Gold pushes lower on strong employment report

(USAGOLD – 10/4/2019) – Gold pushed lower this morning in response to a favorable jobs report showing unemployment at a 50-year low.  It is trading at $1501 – down $7 on the day. Silver is trading at $17.44 – down 20¢ on the day.

The World Gold Council is out with a report this morning saying that gold demand might ramp up in China for a  totally unexpected reason – renewed inflation driven by the rising price of pork. “Gold is well known for its inflation hedging properties,” writes the Council’s Ray Jia. “During periods of higher inflation – higher than 3% – the gold price has risen in both the US and the UK, by an average of 15% and 12% respectively. And it’s the same story in China. During the past 17 years, the annual nominal return of Au9999 – the physical gold contract traded on the Shanghai Gold Exchange since 2002 – averaged 17% during years when inflation rose above 3%.”

Inflation is one problem the U.S. Federal Reserve would like to have. With unemployment running at 50-year lows, one would think there would some signs of it in the U.S. economy. . .but to the chagrin of the central bank, there is not even a whiff.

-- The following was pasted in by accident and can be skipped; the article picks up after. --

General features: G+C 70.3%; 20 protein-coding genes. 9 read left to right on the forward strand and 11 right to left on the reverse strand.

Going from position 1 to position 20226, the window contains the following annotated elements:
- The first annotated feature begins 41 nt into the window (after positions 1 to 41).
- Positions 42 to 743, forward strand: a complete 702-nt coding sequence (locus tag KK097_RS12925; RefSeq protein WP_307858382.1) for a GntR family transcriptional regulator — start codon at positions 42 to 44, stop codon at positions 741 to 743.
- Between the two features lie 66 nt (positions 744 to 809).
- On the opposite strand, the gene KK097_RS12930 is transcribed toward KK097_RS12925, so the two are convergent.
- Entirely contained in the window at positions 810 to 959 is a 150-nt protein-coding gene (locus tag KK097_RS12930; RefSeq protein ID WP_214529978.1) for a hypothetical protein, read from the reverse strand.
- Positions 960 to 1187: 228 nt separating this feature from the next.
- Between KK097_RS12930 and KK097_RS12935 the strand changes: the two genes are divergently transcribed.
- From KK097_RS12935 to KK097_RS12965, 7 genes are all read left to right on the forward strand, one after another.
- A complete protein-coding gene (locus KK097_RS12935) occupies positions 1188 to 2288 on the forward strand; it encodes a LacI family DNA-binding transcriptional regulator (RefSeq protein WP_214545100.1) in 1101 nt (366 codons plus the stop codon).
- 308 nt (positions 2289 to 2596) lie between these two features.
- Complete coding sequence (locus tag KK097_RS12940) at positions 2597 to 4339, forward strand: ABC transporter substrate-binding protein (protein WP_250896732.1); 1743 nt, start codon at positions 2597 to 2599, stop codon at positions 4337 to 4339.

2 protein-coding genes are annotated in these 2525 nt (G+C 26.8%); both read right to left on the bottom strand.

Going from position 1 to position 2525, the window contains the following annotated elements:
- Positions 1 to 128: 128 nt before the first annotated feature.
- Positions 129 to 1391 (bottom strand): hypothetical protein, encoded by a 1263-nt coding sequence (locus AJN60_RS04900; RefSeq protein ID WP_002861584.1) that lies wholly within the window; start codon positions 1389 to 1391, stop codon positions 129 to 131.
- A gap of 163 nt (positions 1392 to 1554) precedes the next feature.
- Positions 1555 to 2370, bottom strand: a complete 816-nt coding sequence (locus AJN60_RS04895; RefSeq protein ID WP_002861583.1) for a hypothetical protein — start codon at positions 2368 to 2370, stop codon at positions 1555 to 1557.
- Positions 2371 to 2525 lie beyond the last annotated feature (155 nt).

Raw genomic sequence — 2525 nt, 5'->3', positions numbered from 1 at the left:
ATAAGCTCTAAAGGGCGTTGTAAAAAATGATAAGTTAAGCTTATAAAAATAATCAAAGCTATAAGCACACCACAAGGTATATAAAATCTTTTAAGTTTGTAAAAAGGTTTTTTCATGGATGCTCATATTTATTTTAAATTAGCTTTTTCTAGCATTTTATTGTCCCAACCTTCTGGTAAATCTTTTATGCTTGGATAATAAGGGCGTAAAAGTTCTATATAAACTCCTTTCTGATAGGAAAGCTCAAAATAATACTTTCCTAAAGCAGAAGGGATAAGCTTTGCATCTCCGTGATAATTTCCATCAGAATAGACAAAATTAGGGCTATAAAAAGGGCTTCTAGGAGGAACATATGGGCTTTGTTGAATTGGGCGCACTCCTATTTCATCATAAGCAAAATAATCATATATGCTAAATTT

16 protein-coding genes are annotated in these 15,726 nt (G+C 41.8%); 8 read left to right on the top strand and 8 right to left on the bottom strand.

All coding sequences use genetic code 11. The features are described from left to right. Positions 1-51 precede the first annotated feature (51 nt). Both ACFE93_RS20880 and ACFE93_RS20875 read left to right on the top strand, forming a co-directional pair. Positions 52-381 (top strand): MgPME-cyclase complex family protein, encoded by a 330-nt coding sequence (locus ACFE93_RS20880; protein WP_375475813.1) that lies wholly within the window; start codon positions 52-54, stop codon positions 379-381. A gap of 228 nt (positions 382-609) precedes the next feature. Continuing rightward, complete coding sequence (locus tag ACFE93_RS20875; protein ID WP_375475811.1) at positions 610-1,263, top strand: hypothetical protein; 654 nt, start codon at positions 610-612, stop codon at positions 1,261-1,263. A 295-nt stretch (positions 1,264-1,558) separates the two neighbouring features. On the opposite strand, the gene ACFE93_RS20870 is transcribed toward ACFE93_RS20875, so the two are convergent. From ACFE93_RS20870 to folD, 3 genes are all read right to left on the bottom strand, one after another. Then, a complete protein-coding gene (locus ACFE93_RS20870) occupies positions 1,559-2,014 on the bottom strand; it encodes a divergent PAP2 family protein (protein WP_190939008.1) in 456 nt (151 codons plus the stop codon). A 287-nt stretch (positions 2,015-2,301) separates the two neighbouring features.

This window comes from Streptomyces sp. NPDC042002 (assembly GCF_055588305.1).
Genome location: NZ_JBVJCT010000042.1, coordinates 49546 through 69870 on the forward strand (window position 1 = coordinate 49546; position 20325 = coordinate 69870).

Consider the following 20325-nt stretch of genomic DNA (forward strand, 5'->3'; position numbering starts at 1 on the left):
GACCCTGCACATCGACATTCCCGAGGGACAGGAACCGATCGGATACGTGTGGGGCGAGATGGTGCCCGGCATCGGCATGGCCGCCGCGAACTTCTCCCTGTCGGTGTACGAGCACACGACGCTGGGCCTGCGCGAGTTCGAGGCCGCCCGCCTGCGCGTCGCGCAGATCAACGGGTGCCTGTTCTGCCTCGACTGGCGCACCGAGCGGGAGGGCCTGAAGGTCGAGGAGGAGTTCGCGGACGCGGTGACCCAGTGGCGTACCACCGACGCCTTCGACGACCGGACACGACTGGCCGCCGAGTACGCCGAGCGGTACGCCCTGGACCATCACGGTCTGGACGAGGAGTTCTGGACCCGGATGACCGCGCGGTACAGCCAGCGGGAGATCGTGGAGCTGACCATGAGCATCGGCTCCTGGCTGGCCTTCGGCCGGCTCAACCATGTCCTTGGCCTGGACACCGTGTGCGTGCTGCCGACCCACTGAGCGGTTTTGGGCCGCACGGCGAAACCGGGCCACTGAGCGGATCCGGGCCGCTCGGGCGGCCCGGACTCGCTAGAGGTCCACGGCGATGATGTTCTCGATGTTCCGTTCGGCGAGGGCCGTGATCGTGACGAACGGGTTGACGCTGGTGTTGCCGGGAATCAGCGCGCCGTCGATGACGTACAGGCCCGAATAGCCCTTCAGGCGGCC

Quote of the Day
“Rather than let the market adjust itself, government typically starts the process all over again with a new and larger ‘stimulus package.’ The more often this happens, the more ingrained become the distortions in the way people consume and invest, and the nastier the eventual depression. This is why I predict the Greater Depression will be … well … greater. This is going to be one for the record books. Much different, much longer lasting, and much worse than the unpleasantness of 1929-1946.” – Doug Casey, International Man

Chart of the Day

chart of 1929 stock market crash and annotations, famous quotes

Chart note: We faithfully reproduced this chart developed by UK’s Colin Seymour in 2001. Posted originally at the USAGOLD website, Seymour’s chart on the 1929 stock market crash and the annotations that went with it caused quite a stir on the internet at the turn of the century and the early stages of gold’s secular bull market. It is still widely referenced and linked on the world wide web. We recently reposted the study as part of a site-wide upgrade to current internet presentation standards. It is as relevant to investors today as it was in 2001. Here is the link to the original article titled Pompous Prognosticators.

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